Will a Criminal Record Affect My Immigration Case?
Just because you qualify for a visa or green card doesn’t necessarily mean that you will eligible for it. Having a criminal record is one of the grounds for inadmissibility that USCIS uses to determine whether to issue a visa or green card.
Let’s say that you have a US citizen spouse that wants to petition for you so you can get a green card. But, you have a criminal conviction from 10 years ago for drug trafficking which now makes you inadmissible. What should you do? First, you should order your own criminal background check in your home country to see what’s in it.
Next, you can review it against the types of crimes that will make you ineligible to enter the United States. Luckily, even if you do have a crime that makes you inadmissible, USCIS allows for you to apply for a waiver.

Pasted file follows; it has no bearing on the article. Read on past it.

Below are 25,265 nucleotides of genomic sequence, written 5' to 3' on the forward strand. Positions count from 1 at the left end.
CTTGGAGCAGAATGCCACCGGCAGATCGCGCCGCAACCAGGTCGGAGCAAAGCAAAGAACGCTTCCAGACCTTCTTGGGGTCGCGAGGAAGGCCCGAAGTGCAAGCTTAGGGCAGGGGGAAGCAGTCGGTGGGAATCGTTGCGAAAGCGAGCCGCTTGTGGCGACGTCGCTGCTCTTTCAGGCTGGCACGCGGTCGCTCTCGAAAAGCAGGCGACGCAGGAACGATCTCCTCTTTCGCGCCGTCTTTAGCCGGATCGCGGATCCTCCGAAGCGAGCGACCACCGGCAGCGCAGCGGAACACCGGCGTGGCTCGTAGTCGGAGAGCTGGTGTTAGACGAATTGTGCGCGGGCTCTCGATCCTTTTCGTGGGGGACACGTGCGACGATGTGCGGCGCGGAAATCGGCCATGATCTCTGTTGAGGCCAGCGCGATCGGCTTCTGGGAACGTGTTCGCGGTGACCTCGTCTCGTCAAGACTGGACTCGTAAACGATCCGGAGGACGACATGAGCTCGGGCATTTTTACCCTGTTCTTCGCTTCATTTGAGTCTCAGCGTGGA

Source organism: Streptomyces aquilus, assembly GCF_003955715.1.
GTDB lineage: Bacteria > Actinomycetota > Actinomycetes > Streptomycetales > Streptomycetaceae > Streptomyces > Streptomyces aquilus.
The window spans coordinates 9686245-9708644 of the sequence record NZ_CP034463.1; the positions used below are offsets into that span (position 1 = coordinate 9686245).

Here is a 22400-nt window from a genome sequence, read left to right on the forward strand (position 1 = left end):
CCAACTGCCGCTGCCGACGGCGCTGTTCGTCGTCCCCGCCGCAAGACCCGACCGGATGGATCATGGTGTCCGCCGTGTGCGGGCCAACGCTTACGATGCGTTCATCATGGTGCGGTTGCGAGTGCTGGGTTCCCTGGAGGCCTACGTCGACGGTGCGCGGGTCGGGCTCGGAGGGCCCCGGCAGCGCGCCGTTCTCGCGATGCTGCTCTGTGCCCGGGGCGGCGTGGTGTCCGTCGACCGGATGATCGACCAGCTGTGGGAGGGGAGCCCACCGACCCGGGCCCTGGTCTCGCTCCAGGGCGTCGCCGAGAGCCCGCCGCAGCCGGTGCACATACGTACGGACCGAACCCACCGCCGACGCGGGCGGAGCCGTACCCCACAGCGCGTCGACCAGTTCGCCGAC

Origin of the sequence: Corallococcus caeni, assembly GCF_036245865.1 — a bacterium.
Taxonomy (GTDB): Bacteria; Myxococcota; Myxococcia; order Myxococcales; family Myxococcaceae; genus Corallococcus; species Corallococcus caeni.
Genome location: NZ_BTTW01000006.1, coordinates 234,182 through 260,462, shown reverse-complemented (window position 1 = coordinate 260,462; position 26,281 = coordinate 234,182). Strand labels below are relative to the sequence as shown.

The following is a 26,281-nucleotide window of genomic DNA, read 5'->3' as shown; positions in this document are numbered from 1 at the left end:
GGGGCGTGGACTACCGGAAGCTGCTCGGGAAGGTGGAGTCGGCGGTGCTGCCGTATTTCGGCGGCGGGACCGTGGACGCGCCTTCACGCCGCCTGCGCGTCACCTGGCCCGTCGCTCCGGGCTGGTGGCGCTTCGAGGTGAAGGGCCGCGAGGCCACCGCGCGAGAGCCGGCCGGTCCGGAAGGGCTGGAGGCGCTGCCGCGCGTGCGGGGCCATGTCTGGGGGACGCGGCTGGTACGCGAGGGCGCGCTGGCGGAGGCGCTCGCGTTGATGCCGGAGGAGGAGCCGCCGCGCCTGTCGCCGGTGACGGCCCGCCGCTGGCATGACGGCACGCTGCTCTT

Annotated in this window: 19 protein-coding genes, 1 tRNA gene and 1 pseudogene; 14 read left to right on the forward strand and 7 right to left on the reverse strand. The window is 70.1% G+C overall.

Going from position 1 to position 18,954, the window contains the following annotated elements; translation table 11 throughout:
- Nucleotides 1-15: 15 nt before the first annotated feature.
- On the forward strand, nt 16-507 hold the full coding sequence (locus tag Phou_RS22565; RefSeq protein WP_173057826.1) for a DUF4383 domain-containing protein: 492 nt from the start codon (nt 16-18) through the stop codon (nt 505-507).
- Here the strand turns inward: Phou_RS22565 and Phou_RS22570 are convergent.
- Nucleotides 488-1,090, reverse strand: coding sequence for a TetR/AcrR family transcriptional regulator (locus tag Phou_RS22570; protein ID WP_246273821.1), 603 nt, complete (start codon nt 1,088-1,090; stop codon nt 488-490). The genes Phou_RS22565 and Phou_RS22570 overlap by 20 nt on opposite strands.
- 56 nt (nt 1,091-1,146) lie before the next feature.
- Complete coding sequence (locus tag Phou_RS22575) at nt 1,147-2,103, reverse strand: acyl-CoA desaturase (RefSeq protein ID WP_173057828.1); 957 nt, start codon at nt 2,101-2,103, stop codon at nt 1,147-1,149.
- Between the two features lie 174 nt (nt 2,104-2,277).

Get a copy of your criminal record to confirm that it’s correct.
Factors That Will Affect Eligibility for Visa or Green Card
- Type of conviction
- Facts surrounding the case
- Your age at the time the crime was committed
- Number of convictions on your record
- Maximum penalty and length of prison sentence imposed
Serious crimes such as murder or rape will likely make getting a green card impossible.
Applying For CR1 Spouse Visa With A Criminal Record
US citizen/LPR (petitioner) with a criminal record
- Must disclose crimes under the Adam Walsh Act
- Waiver available for crimes involving Adam Walsh Act
Foreign Spouse (beneficiary) with a criminal record
- Must submit criminal background check for all countries you’ve lived in for more than 6 months (after age 16)
- Crimes of moral turpitude may cause you to be denied
- voluntary manslaughter
- involuntary manslaughter
- spousal abuse
- child abuse
- aggravated assault
- animal fighting
- fraud, and